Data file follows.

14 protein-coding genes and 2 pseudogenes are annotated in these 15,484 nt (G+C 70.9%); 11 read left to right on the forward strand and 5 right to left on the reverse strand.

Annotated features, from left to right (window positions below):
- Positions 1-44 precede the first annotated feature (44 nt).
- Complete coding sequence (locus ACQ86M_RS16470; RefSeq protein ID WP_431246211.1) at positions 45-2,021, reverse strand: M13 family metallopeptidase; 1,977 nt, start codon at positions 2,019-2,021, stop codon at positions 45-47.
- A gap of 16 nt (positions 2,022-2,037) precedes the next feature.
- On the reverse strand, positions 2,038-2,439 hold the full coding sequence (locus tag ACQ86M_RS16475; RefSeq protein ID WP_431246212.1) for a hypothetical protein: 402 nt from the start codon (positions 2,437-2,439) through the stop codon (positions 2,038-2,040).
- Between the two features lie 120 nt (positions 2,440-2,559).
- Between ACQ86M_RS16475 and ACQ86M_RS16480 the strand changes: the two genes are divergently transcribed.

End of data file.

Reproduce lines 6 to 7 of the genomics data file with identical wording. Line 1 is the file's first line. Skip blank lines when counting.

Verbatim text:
- On the reverse strand, positions 2,038-2,439 hold the full coding sequence (locus tag ACQ86M_RS16475; RefSeq protein ID WP_431246212.1) for a hypothetical protein: 402 nt from the start codon (positions 2,437-2,439) through the stop codon (positions 2,038-2,040).
- Between the two features lie 120 nt (positions 2,440-2,559).